We hear a lot these days about the importance of self-care — taking time to get enough sleep, eat well, tend to our own individual needs, and take a moment to breathe and reset. But as Christians, we’re taught that we should model Jesus, and we know Jesus lived a life defined by sacrifice.
Given this, what does it mean for a Christian to care for self? Would Jesus prioritize self-care?
Self-care is being mindful and thoughtful about taking care of yourself. Many of us have a great deal of responsibility — demanding careers, as well as tending to children, elderly parents, pets, and more. Self-care is taking the time to pay attention to yourself and your needs, not in a selfish way but in a basic, loving manner that respects the body, mind, and soul.
Some self-care involves basic physical needs, such as getting enough sleep, nutritious food to eat, healthcare, hygiene, or adequate exercise. Other times self-care involves assessing toxic relationships or learning to set healthy work-home boundaries. Self-care also involves spiritual care — making time for prayer, meditation, reflection, worship, and other practices that help us draw closer to the Lord.
We cannot care for others unless we ourselves are in a position to care. When we care for ourselves, we are showing ourselves love, we are honoring the gift of life that our Creator God offered us, and we are equipping our bodies and minds to serve others in a multitude of ways.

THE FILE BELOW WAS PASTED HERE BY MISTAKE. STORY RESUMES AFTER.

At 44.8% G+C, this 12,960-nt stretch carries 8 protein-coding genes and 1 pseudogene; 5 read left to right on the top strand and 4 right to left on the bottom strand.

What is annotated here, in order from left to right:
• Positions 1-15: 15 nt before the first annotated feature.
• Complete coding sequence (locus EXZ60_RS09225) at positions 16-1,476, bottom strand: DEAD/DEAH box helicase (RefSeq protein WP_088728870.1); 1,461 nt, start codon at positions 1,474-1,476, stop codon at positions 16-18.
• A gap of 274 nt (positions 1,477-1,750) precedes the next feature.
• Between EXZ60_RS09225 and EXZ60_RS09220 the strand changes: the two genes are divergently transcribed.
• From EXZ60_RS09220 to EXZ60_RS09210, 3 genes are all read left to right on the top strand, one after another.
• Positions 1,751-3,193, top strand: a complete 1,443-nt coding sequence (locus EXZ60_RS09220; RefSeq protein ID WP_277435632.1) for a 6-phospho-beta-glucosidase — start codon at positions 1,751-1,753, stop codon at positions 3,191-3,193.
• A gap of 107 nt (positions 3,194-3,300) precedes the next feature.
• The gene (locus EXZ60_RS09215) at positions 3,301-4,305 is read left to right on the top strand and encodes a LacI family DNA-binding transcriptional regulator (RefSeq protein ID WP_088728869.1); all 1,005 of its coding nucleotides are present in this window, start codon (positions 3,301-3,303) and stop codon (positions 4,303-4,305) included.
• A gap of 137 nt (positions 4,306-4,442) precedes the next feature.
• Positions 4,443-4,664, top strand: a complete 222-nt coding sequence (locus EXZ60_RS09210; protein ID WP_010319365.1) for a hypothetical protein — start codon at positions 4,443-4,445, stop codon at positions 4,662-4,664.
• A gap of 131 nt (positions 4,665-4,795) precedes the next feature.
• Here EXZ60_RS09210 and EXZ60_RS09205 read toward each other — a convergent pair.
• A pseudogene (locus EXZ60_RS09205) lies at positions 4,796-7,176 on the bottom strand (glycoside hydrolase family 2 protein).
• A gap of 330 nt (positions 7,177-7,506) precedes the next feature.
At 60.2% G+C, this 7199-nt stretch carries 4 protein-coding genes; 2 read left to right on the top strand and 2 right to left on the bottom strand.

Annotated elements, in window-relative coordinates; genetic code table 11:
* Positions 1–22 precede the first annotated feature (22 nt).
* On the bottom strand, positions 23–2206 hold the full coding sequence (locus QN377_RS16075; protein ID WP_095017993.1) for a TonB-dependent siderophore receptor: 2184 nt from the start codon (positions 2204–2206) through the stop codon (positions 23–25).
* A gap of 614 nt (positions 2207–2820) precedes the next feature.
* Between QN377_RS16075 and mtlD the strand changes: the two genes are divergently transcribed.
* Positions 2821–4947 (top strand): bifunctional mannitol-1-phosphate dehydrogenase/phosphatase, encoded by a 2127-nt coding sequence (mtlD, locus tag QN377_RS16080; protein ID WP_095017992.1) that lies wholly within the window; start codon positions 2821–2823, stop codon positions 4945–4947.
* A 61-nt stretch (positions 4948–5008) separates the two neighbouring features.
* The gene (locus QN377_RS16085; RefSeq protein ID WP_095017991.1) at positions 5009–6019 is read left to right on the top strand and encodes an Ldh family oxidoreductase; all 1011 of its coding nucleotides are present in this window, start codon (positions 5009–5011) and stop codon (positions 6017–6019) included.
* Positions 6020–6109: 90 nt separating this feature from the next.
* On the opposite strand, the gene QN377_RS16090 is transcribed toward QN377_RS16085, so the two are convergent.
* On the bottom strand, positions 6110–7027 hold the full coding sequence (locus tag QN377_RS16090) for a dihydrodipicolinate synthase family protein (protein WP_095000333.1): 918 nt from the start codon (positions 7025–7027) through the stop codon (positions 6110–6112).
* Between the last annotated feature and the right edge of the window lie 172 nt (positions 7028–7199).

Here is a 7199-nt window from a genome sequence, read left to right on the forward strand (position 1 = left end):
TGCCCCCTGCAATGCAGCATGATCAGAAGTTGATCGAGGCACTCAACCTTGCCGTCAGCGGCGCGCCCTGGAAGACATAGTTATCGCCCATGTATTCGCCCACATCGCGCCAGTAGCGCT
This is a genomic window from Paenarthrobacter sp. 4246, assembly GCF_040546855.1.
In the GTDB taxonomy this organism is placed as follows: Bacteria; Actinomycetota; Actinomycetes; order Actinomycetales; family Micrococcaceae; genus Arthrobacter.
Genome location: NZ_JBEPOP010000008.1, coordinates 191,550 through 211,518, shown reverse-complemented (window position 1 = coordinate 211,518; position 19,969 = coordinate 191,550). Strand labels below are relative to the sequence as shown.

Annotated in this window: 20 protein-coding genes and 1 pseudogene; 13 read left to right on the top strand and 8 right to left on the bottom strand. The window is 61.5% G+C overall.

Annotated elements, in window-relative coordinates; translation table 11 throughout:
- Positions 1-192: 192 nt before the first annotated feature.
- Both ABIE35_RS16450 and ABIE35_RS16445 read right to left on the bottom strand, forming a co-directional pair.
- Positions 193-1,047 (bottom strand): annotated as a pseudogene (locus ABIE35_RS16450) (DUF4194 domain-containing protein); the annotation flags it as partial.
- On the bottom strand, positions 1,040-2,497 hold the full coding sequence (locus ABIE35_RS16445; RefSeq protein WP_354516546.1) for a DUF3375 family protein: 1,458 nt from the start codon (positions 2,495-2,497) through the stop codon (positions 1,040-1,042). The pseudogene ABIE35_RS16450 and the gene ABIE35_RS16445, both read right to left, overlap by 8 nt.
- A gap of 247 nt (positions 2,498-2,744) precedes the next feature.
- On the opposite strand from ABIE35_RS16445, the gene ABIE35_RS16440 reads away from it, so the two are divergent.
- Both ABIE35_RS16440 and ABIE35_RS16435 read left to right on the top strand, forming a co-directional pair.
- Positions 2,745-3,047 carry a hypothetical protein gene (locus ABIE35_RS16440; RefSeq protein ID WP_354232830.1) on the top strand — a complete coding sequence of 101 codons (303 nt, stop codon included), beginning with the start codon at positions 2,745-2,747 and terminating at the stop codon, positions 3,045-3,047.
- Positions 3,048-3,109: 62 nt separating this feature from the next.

Self-care is often missing in people who are very busy or experiencing a great deal of stress because their energies are devoted to their tasks or other stressors. This makes them more susceptible to a variety of things, from illness and immunity issues to burnout and exhaustion.
Jesus did indeed practice self-care throughout His ministry. He had a consistent pattern: work, then retreat for rest, renewal, prayer, or just time alone.
For example, after He was baptized, Jesus didn’t just get to work — He headed out to the wilderness (Mark 1:9-13), then began His earthly ministry of healing, teaching, and showing the way. And Jesus wasn’t quick about this time away, either. Forget today’s one- or two-week vacation. Jesus was in the wilderness for forty days.
Later, when a crowd gathered around Jesus and the apostles, preventing them from enjoying a meal and a brief respite, Jesus didn’t just work through until the point of exhaustion. Rather, “He said to them, ‘Come with me by yourselves to a quiet place and get some rest.’ So they went away by themselves in a boat to a solitary place” (Mark 6:31-32).
After He fed the 5,000, Jesus immediately “went up on a mountainside by himself to pray” and was there many hours in solitude (Matthew 14:23).
When His friend Lazarus died, before Jesus resurrected him, Jesus took a moment to grieve and weep for His friend (John 11:35). And when He learned John the Baptist had been beheaded, Jesus “withdrew by boat privately to a solitary place” (Matthew 14:13).